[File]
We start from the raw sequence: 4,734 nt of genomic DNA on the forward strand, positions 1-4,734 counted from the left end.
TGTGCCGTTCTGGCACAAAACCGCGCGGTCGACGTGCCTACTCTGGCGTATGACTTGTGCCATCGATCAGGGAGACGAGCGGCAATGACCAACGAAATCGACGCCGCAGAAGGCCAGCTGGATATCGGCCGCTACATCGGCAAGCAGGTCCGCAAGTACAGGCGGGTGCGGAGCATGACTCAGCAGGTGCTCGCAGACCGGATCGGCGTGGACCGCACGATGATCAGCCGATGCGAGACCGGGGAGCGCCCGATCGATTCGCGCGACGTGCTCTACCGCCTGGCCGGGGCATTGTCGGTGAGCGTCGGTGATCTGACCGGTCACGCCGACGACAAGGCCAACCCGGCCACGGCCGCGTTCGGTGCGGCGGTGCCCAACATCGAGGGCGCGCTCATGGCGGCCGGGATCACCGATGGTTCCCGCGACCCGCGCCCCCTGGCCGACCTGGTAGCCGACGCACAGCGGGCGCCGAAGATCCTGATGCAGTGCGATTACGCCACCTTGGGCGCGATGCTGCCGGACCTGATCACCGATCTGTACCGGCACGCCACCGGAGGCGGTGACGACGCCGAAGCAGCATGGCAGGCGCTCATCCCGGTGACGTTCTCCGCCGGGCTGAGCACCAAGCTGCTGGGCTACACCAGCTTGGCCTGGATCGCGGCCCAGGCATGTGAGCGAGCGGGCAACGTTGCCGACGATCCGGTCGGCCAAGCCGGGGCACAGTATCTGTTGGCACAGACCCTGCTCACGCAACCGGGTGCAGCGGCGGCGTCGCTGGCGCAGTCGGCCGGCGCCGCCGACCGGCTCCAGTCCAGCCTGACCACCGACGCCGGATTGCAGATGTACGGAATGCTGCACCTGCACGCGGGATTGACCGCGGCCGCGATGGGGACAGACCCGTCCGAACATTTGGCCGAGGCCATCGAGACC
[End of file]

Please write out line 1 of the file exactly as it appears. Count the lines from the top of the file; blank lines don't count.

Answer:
We start from the raw sequence: 4,734 nt of genomic DNA on the forward strand, positions 1-4,734 counted from the left end.